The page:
Self-consumption and food security: family agriculture based on eating knowledge and practices

OBJECTIVE: To identify and to analyze eating classifications and representations as well the food production and consumption practices among farmers from Vale do Taquari (Rio Grande do Sul, Brazil). METHODS: The data and information were collected from interviews and participatory observation, oriented by qualitative methods. The research involved 48 rural families from three different localities in 2004 and 2005. The theoretical and analytical resources were provided by food anthropology and reciprocity approach. RESULTS: The production of food for self-consumption among the studied families is significant and the main producers are women. Food practices have changed as a result of agricultural modernization and increased use of industrialized products, yet they maintain local specificity and are related to several expressions of sociability such as food exchanges and community parties. These are permeated by symbolisms that update the way of living and assure food security. CONCLUSION: The production practices for autoconsumption of the studied families are associated with food security and, in this way, to social reproduction strategies. Food exchanges and food choices express relationships of sociability and identity in the studied rural communities. Social and cultural aspects and different levels of social relationships are undergoing a transformation which may jeopardize the food security of the families. Such processes are inspiring new studies.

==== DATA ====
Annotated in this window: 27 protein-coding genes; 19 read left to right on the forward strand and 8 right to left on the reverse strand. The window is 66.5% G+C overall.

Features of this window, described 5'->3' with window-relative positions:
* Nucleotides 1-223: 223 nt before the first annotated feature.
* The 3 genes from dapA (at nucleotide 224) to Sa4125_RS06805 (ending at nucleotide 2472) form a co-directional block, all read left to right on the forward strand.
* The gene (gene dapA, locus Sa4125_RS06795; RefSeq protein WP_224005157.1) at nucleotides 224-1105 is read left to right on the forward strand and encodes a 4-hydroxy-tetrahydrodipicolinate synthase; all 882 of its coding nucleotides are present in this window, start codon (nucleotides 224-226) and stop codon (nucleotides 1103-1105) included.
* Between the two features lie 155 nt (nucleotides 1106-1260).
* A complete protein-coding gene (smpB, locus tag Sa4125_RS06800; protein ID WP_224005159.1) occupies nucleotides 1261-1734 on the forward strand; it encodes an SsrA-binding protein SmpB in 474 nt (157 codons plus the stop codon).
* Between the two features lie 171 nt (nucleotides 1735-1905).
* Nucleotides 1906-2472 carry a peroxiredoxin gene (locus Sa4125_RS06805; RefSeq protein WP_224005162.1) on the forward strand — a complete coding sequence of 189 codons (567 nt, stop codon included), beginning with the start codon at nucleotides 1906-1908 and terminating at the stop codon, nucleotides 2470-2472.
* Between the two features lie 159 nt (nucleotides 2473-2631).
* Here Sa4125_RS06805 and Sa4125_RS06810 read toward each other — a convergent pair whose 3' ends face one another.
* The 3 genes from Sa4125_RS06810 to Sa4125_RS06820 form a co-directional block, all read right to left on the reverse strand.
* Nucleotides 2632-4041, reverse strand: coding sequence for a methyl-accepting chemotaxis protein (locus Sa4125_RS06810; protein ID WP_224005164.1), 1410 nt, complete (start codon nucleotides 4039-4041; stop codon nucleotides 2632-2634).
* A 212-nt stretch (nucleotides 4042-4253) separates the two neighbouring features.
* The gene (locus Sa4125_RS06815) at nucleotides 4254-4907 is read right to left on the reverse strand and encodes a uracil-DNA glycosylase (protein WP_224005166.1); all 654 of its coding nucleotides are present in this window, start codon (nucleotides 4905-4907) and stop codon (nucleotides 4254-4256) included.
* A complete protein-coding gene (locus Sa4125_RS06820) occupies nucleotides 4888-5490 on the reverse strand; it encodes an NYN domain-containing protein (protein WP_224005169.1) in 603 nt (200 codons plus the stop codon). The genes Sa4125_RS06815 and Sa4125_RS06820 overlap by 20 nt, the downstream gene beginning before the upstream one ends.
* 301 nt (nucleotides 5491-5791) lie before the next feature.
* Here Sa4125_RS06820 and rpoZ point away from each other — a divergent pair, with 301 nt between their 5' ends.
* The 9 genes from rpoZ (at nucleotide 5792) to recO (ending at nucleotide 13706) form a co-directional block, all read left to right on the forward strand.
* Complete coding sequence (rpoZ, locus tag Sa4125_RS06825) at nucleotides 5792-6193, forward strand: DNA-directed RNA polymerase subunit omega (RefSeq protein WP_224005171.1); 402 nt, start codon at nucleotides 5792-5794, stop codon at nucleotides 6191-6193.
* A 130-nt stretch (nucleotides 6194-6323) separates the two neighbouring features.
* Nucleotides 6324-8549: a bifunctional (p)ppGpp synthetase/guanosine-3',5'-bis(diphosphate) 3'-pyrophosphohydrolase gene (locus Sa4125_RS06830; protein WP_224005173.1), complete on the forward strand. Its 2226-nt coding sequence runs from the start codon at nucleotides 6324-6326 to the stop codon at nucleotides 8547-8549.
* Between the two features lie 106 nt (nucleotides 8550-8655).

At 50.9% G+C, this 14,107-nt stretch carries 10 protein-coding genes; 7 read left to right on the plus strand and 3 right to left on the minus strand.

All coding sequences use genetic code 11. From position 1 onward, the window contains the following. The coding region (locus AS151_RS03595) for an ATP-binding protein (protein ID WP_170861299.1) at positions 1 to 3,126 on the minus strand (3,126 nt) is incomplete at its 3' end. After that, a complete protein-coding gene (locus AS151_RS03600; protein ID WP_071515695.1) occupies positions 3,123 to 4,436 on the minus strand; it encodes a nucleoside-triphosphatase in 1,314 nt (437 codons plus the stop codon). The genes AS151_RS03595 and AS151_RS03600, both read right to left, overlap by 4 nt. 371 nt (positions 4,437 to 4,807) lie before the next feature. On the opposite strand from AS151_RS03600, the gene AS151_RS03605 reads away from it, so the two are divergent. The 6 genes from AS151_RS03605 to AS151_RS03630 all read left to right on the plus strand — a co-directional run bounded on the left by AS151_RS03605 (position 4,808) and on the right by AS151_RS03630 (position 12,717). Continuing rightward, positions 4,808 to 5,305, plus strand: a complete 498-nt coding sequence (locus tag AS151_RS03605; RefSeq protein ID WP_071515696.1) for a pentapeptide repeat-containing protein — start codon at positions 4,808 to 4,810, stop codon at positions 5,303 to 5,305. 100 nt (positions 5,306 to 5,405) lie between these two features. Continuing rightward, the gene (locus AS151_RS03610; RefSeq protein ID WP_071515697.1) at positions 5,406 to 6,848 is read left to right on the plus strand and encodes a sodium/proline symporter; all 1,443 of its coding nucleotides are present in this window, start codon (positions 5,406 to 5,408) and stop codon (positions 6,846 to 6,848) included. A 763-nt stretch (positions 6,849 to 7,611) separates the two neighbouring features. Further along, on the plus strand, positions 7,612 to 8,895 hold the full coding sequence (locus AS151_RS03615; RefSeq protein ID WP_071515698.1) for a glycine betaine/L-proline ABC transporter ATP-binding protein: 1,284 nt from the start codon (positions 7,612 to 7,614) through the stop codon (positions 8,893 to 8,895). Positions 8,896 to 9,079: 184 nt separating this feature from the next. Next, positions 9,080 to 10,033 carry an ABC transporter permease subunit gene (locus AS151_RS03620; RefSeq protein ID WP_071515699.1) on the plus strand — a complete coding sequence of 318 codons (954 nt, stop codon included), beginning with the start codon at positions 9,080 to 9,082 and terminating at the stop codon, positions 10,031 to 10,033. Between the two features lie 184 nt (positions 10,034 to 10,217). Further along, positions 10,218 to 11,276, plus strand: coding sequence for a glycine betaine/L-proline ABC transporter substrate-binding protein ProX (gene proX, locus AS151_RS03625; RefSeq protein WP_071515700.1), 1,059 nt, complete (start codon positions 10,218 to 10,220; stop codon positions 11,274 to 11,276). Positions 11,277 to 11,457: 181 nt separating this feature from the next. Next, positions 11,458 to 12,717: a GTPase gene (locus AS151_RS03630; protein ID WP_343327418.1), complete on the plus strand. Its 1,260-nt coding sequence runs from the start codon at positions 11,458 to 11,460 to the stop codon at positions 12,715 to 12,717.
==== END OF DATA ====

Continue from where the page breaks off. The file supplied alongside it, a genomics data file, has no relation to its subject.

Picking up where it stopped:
Anthropology, cultural; Food consumption; Food habits; Gender identity; Rural population; Food security

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